North Carolina's Forward Together Moral Movement that led to the arrests of over 900 people last year in nonviolent Moral Monday protests against the state government's regressive agenda is gearing up for another year of action, starting with a mass march on the state capitol in Raleigh on Saturday, Feb. 8.
"We're sending out the call," said Rev. William Barber, president of the N.C. NAACP and the movement's chief architect. "Just like Dr. King said 'come to Selma' in 1965, we're saying 'come to Raleigh' in 2014.'"
The Selma to Montgomery marches of 1965 grew out of voting rights organizing in Alabama and involved three protests that marked a watershed moment in the U.S. civil rights movement.
The Moral March on Raleigh, as the Feb. 8 event is billed, draws on that history at a time when voting rights are under attack in North Carolina and other Southern states. Last year, North Carolina's Republican supermajority-controlled legislature passed a voting law that's been called the worst voter suppression legislation in the nation, with numerous provisions that disproportionately affect voters of color, women, the elderly and youth.
The Moral March on Raleigh also builds on a tradition with roots closer to home: North Carolina's Historic Thousands on Jones Street People's Assembly marches, named for the address of the state legislature. Held annually on the second Saturday in February since 2007, the event -- nicknamed "HKonJ" -- involves a broad coalition of social justice groups led by the NAACP that promotes a 14-point legislative "people's agenda" that includes expansion of voting rights, better funding for education, livable wages, and health care for all.
The HKonJ movement won a number of key legislative victories, including a law allowing same-day voting and another that banned racial discrimination in administration of the death penalty -- both of which were overturned by the legislature last year.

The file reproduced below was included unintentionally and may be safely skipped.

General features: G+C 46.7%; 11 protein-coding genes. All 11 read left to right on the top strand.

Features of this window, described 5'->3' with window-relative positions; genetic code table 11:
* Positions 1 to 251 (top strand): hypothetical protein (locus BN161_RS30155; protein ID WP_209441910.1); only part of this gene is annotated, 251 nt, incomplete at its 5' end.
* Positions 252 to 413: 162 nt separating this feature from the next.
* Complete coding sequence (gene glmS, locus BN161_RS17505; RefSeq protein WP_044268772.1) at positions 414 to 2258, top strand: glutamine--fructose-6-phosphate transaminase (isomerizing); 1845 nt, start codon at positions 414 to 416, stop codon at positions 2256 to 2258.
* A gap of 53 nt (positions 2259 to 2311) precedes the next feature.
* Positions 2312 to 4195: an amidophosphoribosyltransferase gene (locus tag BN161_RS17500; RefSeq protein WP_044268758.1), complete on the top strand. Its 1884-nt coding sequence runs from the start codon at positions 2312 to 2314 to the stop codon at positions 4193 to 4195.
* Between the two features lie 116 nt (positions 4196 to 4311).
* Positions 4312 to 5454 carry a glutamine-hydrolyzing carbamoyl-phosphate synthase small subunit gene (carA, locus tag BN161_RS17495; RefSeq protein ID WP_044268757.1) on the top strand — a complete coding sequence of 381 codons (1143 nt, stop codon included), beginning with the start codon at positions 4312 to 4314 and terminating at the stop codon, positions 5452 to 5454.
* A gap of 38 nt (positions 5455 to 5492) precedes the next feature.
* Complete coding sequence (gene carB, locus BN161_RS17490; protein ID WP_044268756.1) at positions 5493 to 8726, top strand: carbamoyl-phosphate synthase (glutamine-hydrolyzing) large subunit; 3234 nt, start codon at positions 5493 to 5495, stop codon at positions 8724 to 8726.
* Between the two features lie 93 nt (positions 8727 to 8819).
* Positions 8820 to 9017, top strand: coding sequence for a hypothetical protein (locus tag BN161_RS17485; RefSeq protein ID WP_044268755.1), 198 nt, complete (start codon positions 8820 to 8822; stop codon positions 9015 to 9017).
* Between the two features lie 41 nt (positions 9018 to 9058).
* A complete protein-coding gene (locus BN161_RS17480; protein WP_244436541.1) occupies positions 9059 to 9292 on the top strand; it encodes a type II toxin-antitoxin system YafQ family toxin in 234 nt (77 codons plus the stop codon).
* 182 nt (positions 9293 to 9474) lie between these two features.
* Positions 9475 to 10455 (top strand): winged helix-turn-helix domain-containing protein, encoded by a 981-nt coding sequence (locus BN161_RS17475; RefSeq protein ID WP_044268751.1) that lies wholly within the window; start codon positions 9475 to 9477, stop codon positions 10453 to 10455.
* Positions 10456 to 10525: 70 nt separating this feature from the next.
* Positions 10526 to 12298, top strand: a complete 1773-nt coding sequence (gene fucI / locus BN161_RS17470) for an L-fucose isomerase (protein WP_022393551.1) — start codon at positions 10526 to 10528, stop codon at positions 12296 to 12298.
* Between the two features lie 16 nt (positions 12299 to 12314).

The legislature's reactionary response to the gains made by the HKonJ coalition -- and last year's decisions to block Medicaid expansion to 500,000 North Carolinians under the Affordable Care Act and to cut extended unemployment benefits for some 170,000 long-term jobless -- spurred the Moral Monday protests, which began last April and continued in Raleigh for 13 weeks before spreading across the state. The protests gained national media attention and have inspired similar actions in other states.
The Feb. 8 Moral March on Raleigh is the North Carolina movement's first mass protest of 2014 -- a key political year with all members of the General Assembly facing re-election this fall.
"If you believe that an injustice anywhere is a threat to justice everywhere, if you understand that what happens in North Carolina has implications for the future of the nation, if you believe that we can build a moral movement together to save the soul of our state and country, then join us as we tell Governor McCrory and the North Carolina General Assembly, 'Forward Together, Not One Step Back!'" says a statement on the HKonJ website.
Like the previous HKonJ marches, the Moral March on Raleigh will kick off at Shaw University, the historically black school where a 1960 meeting of student activists led to the formation of the Student Nonviolent Coordinating Committee, one of the key organizations of the civil rights movement. Marchers will begin gathering at 9:30 a.m. with the march set to kick off at 10:30 a.m.
For more information about the event, click here, and check out this video that discusses the reasons for the march: